“The market is extremely expensive due to product marketing and insurance. In Europe, the menstrual cup is a hygiene product, but in the United States, it is a medical device that requires separate approval from the Food and Drug Administration”, Heiskanen explains the challenges of the market.

Making the menstrual cup into a mainstream sanitary product

The UN estimates that there are about two billion menstruating women in the world, but so far, only 2% of western women use a menstrual cup. Nomai’s aim is to make the menstrual cup a mainstream sanitary product by appealing to, among other things, responsibility and eco-friendliness.

“During her lifetime, a woman may generate more than 150 kg of non-biodegradable waste due to menstruation.

An ecological sanitary product is an important option especially for conscious people in their twenties and young adults”, Heiskanen says.

Nomai’s products are manufactured by Teknikum Oy in Sastamala, Pirkanmaa.

“We want to be familiar with both the production materials and processes. Quality control is important with a product held inside the body.”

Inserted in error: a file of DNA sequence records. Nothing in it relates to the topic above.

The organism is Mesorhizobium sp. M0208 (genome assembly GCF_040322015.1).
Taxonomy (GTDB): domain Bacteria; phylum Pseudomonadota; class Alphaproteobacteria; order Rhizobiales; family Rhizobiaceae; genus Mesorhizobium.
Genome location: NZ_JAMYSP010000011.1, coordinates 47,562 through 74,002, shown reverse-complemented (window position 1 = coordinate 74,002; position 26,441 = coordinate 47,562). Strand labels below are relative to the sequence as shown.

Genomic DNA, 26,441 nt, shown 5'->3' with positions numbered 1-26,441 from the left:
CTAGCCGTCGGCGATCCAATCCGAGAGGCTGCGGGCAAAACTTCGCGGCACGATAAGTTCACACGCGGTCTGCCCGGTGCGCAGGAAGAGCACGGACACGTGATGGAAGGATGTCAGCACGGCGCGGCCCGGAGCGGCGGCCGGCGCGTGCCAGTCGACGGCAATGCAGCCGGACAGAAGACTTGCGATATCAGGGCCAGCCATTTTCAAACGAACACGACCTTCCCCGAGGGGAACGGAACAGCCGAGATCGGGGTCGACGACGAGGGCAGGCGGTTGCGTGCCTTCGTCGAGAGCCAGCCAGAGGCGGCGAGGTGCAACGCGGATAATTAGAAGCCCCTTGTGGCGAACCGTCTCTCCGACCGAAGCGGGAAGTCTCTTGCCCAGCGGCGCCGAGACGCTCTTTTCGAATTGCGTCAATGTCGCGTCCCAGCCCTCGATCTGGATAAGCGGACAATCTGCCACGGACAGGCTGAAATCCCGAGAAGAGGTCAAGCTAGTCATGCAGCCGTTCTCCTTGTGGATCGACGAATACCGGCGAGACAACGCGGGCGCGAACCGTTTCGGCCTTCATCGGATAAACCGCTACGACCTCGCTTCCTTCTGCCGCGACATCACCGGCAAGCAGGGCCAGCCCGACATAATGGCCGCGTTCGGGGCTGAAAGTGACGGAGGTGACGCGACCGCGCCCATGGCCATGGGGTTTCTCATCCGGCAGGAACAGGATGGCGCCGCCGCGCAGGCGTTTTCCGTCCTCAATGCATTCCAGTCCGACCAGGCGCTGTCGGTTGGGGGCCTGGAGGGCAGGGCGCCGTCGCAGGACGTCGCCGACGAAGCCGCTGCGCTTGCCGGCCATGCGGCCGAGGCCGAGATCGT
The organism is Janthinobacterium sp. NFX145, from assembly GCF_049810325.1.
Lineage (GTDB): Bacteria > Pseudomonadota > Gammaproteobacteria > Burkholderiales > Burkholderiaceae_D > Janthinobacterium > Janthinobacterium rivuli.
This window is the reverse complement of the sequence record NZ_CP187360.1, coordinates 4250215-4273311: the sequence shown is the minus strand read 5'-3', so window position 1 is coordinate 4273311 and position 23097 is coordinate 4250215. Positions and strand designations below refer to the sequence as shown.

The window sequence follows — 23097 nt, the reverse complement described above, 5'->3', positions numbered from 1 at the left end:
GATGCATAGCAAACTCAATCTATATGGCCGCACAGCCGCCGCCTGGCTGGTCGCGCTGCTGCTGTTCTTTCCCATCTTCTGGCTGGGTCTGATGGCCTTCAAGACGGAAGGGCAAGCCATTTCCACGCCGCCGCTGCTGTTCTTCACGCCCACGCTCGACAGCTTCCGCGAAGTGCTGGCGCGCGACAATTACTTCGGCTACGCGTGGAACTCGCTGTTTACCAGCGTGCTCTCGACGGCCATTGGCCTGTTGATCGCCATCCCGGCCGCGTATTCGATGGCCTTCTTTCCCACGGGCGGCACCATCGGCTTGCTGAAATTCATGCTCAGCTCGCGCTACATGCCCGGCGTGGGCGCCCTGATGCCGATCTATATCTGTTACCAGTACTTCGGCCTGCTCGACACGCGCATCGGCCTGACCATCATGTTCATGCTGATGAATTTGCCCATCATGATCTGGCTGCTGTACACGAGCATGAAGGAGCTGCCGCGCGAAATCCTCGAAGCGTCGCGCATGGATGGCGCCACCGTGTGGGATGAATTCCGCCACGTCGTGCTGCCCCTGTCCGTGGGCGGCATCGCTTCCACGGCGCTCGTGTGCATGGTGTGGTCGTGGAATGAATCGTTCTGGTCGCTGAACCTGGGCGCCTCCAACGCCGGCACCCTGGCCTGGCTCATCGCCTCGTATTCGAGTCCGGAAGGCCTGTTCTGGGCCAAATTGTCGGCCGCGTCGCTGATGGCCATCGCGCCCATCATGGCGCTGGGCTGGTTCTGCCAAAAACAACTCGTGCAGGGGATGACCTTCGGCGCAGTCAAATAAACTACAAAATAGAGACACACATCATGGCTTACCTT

Growth requires reassessment of IPR protection

Nomai has paid particular attention to the fit of its menstrual cup. The products were made to meet the physiological differences between women by using a test group of 80 women and by evaluating the products of 50 different menstrual cup brands. The material of the Nomai menstrual cup is medical-grade silicone that is as soft as possible, conforming to movements and being unnoticeable in use.

“A strong medical background sets us apart from our competitors, but company growth also requires long-term work and the stars aligning”, Heiskanen says.

There are plans to expand both the product family and the market area, and standing out in the femtech market promoting women’s health is not cheap for a small startup. As the range of products and services grows, new trademark applications will have to be filed and earlier trademarks reassessed, for example.

“Before starting sales and marketing in a new target country, we make sure that the existing protection also covers new products and services and that the protection meets the requirements of the target country. Existing protection can and should be expanded, both regionally and on a trademark-specific basis”, Kerminen says.


Hilkka Kerminen
European Trademark and Design Attorney
+358 40 632 6325